Friday, January 27, 2017

Some trade is better than no trade, so...

...the more trade, the better. That has actually been the official position of the US government, along with much of the West, since WWII and the Bretton Woods conference that led to the creation of the IMF, World Bank, the Global Agreement on Tariffs and Trade (GATT) and later the WTO. That effort was spearheaded by John Maynard Keynes who decried the restriction of global trade during and after WWI in his Economic Consequences of the Peace. I'm going to write a few posts on the benefits of trade and the dangers of logical inconsistency and political posturing on the issue. Adam Smith may have fired one of the most well-defined blows against Mercantilism over 200 years ago, but Mercantilism always finds a way to rear its head.

I don't blame Progressive voters if they were confused a little yesterday. Nobel Laureate and self-proclaimed Progressive economist Paul Krugman, who has used his column in the NY Times to criticize the TPP and conservative commentary on issues such as free trade, yesterday suddenly lashed out at any talk of a tariff on Mexican goods:

Unfortunately, political campaigns over the last 30 years have devolved into arguments that capitalize on mercantilist ideas, and the Left's attack on Republicans for "outsourcing jobs to ______" (first Mexico, then China, etc.) are now embraced by a President who states that these countries "steal our jobs."  Arguments that are politically expedient, convincing voters that jobs are "lost" to trade, appear to not actually be believed by those who use them-- except apparently in the case of Trump. I believe Krugman is an example of one who may use the argument but understands its consequences, the same way he will talk about job creation under Democratic versus Republican presidents, even though he has written a book, Peddling Prosperity, about how such comparisons are nonsense.

President Obama's political advisor David Axelrod railed against Republican candidate Mitt Romney's support of trade in his memoir The Believer. Axelrod wrote that it was easy to characterize Romney as someone who "sends our jobs to China." Yet, President Obama supported trade deals like the Trans-Pacific Partnership that Progressives railed against. 2016 Democratic candidate Hillary Clinton held contradictory positions in her campaign. In her memoir Hard Choices, HRC wrote glowingly about her role in promoting entrepreneurship and greater trade with foreign countries while Secretary of State, but seemed to disown such talk as candidate, criticizing the TPP and joining the "he sends our jobs to China" rhetoric. Clinton summed things up quite honestly in remarks delivered in speeches that were in the Podesta email leaks (remarks from emails below unedited by me). She is against protectionism and for a hemispheric common market-- meaning no tariff barriers between countries in our own hemisphere:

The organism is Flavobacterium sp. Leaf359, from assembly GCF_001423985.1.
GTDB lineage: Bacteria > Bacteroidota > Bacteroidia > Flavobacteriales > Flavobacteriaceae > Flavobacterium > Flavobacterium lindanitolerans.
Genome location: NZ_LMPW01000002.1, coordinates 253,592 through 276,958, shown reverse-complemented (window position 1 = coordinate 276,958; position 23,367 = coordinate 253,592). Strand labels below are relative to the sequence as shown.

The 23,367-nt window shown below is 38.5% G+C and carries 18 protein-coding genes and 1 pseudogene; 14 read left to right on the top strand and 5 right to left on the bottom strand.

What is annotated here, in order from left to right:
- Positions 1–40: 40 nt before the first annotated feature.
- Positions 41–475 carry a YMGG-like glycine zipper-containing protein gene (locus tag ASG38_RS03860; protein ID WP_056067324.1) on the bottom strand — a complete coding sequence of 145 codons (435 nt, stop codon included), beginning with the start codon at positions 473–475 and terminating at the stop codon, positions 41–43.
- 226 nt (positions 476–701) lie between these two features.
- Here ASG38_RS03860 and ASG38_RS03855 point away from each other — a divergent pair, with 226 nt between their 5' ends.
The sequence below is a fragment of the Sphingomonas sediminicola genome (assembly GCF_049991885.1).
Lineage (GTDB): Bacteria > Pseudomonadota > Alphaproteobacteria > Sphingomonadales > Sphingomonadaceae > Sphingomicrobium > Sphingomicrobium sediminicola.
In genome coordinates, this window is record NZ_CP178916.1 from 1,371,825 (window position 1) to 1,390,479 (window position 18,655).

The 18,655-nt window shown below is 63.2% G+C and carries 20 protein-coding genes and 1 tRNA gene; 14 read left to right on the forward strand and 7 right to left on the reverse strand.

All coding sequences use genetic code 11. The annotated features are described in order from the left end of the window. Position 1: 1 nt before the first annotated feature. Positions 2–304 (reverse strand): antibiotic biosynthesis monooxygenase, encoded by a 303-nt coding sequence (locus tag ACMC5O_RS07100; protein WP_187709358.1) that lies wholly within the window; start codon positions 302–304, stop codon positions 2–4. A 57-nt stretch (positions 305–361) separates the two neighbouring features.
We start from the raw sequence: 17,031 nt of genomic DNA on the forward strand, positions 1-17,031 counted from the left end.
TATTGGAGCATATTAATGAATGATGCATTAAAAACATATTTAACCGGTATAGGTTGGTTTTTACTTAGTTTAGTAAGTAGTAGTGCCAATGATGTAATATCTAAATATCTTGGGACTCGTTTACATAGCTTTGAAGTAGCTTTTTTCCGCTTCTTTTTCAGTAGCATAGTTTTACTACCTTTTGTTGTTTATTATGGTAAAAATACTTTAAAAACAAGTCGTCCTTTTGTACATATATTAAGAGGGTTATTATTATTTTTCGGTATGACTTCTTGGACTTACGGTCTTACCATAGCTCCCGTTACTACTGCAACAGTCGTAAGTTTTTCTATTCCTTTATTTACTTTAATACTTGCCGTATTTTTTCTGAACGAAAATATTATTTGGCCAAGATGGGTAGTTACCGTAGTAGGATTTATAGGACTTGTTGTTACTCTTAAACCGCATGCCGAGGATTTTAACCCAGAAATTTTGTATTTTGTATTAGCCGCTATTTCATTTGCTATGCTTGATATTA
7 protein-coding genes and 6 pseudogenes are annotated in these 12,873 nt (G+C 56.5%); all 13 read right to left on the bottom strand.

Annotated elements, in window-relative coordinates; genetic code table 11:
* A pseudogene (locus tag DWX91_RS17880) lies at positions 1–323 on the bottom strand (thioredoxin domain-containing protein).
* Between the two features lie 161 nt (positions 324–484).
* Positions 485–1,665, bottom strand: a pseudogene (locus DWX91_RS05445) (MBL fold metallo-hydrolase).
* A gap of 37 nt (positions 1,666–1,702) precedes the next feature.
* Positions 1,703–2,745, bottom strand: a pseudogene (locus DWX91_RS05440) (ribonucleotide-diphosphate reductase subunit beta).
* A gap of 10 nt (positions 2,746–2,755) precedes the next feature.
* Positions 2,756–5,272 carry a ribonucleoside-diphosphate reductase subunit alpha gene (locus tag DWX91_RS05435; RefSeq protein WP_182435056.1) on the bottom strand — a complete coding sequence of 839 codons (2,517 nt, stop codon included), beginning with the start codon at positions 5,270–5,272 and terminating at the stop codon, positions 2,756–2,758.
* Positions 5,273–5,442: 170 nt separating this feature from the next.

*Hillary Clinton Said Her Dream Is A Hemispheric Common Market, With Open
Trade And Open Markets. *“My dream is a hemispheric common market, with
open trade and open borders, some time in the future with energy that is as
green and sustainable as we can get it, powering growth and opportunity for
every person in the hemisphere.” [05162013 Remarks to Banco Itau.doc, p.
*Hillary Clinton Said We Have To Have A Concerted Plan To Increase Trade;
We Have To Resist Protectionism And Other Kinds Of Barriers To Trade.
*“Secondly, I think we have to have a concerted plan to increase trade already under
the current circumstances, you know, that Inter-American Development Bank
figure is pretty surprising. There is so much more we can do, there is a
lot of low hanging fruit but businesses on both sides have to make it a
priority and it's not for governments to do but governments can either
make it easy or make it hard and we have to resist, protectionism, other
kinds of barriers to market access and to trade and I would like to see
this get much more attention and be not just a policy for a year under
president X or president Y but a consistent one.” [05162013 Remarks to
Banco Itau.doc, p. 32]
I highly agree with Secretary Clinton's statements above-- we need to resist protectionism and increase opportunities for trade. It would be good for Anti-Trump Progressive voters and Trump voters to understand why it is that liberals like Hillary Clinton and Paul Krugman can be supportive of trade and in opposition to tariff barriers with countries like Mexico. Gains from trade are theoretically sound and empirically proven.

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